• (iv) decided online.

All papers would be electronically filed. Information would only need to be keyed in once, and then re-used and passed onward in digital format. Hearings in court would take place only when necessary and proportionate. Otherwise they should be conducted online, which could include video conference style hearings.

Involvement of ‘legal geeks’

Earlier this month, over 200 dedicated coders and legal geeks got together at the University of Law in London to see what they could come up with in the way of applied technology in support of the online court. The 23-hour Online Courts Hackathon was jointly organised by the Society for Computers and Law (SCL), Legal Geek, the Judiciary of England and Wales, and HMCTS.

The organisers of the event identified eight real life challenges that face online courts: form filling, order drafting, continuous online hearing, argument building, outcome prediction, negotiating & settlement, dispute classification and bundles. Teams including members of London’s top law firms and leading UK universities, as well as tech companies and others, competed to provide solutions.

Awards for the best solutions were given out at the end by the Lord Chief Justice, Lord Thomas of Cwmgiedd, who has been a driving force in the promotion of court modernisation, alongside current president of the SCL, Professor Richard Susskind, and two former SCL presidents, Sir Henry Brooke (who wrote about it on his blog) and his predecessor, 93-year-old Sir Brian Neil.

Involvement of users in an online court

Whether you call them claimants, or customers, or indeed defendants, the users of the online court will be critical to its success. Concerns have been raised in relation to the criminal side of the online court, which at this early stage will be confined to things like pleading guilty to rail fare evasion and other low level offences.

But Penelope Gibbs, of the charity Transform Justice, has voiced concerns about defendants being tempted to plead guilty by pressing a “call to action” style button on their phone app and ending up with a criminal record that might affect future employment prospects.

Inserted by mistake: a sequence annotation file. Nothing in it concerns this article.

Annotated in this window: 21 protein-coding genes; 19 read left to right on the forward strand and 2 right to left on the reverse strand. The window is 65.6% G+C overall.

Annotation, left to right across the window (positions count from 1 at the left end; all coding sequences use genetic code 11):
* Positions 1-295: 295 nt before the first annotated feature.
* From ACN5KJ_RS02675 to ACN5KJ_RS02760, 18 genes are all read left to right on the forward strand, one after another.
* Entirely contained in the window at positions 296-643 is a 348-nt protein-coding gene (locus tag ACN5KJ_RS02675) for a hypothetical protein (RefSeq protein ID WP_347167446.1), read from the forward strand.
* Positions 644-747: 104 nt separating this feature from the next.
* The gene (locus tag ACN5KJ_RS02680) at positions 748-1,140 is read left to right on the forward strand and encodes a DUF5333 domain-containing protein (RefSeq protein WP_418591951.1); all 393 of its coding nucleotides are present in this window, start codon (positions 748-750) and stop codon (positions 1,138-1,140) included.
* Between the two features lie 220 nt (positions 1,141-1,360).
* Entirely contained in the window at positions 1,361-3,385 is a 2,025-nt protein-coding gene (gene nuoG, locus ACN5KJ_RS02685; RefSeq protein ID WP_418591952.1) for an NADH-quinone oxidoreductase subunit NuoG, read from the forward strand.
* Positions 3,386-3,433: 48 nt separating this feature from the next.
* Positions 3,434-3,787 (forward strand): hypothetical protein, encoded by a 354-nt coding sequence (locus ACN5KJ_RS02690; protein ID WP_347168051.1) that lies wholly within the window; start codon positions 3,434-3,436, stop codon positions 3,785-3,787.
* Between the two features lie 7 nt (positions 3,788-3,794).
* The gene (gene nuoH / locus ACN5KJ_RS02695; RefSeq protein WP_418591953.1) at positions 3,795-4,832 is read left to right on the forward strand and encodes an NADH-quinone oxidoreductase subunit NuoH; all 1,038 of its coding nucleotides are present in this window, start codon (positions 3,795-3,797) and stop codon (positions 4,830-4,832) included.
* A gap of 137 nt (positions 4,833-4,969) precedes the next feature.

She has also identified risks to fairness with the untested use of technology in relation to virtual hearings and the use of video links instead of trials in open courts, particularly where defendants are vulnerable and/or unrepresented. In one recent blog post, she points out that “Most of virtual justice is an evidence free zone”, citing the woeful lack of properly evaluated and up to date research.

Another, entitled On screen but disconnected? The reality of virtual justice, recounts her experience of visiting a magistrates court that dealt with all the cases remotely, and her concerns about the effect on vulnerable witnesses and defendants.

In terms of the civil side of the online court, while initially it will be confined to small claims, there is a risk that users will either be put off by the effort involved (the Rechtwijzer online process had an average completion time of 24.3 hours!) or the court fees (the MOJ has a regrettable record on this) or the lack of legal assistance and advice while presenting or defending claims.

On the other side of the coin is the risk that, if the process is too easy and cheap, it will provoke a flood of claims, including vexatious ones, or give vent to a form of “litigious trolling” to harass businesses on political or ethical grounds.

However, these are early days and there is plenty of evidence from the amount of the resources being promised, the involvement of the judiciary (at a very senior level) and the enthusiasm of the legal technology geeks that the online court could actually become the success that bucks the government IT trend.

Paul Magrath is Head of Product Development and Online Content at the Incorporated Council of Law Reporting for England and Wales (ICLR). He tweets as @Maggotlaw.